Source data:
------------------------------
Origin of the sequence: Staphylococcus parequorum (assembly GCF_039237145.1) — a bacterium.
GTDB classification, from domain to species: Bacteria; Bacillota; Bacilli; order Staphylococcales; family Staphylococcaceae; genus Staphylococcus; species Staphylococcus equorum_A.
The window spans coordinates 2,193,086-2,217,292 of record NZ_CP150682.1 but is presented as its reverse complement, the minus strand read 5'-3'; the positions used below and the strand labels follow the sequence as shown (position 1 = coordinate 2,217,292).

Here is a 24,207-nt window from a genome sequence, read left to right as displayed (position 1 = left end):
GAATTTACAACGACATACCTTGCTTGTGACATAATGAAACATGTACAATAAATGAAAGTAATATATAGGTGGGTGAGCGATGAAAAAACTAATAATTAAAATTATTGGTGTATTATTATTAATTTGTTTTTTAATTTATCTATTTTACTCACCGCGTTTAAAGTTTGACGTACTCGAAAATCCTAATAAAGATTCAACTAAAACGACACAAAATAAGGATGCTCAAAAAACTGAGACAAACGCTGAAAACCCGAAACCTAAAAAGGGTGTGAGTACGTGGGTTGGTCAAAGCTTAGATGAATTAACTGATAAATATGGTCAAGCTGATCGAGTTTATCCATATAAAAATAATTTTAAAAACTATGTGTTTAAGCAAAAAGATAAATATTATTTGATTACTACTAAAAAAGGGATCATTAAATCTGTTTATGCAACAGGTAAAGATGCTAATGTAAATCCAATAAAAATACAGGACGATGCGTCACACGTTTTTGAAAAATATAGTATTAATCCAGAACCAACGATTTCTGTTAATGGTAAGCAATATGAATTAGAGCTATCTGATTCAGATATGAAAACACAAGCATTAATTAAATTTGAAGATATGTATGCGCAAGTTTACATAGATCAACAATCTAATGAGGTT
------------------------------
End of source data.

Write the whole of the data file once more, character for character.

Origin of the sequence: Staphylococcus parequorum (assembly GCF_039237145.1) — a bacterium.
GTDB classification, from domain to species: Bacteria; Bacillota; Bacilli; order Staphylococcales; family Staphylococcaceae; genus Staphylococcus; species Staphylococcus equorum_A.
The window spans coordinates 2,193,086-2,217,292 of record NZ_CP150682.1 but is presented as its reverse complement, the minus strand read 5'-3'; the positions used below and the strand labels follow the sequence as shown (position 1 = coordinate 2,217,292).

Here is a 24,207-nt window from a genome sequence, read left to right as displayed (position 1 = left end):
GAATTTACAACGACATACCTTGCTTGTGACATAATGAAACATGTACAATAAATGAAAGTAATATATAGGTGGGTGAGCGATGAAAAAACTAATAATTAAAATTATTGGTGTATTATTATTAATTTGTTTTTTAATTTATCTATTTTACTCACCGCGTTTAAAGTTTGACGTACTCGAAAATCCTAATAAAGATTCAACTAAAACGACACAAAATAAGGATGCTCAAAAAACTGAGACAAACGCTGAAAACCCGAAACCTAAAAAGGGTGTGAGTACGTGGGTTGGTCAAAGCTTAGATGAATTAACTGATAAATATGGTCAAGCTGATCGAGTTTATCCATATAAAAATAATTTTAAAAACTATGTGTTTAAGCAAAAAGATAAATATTATTTGATTACTACTAAAAAAGGGATCATTAAATCTGTTTATGCAACAGGTAAAGATGCTAATGTAAATCCAATAAAAATACAGGACGATGCGTCACACGTTTTTGAAAAATATAGTATTAATCCAGAACCAACGATTTCTGTTAATGGTAAGCAATATGAATTAGAGCTATCTGATTCAGATATGAAAACACAAGCATTAATTAAATTTGAAGATATGTATGCGCAAGTTTACATAGATCAACAATCTAATGAGGTT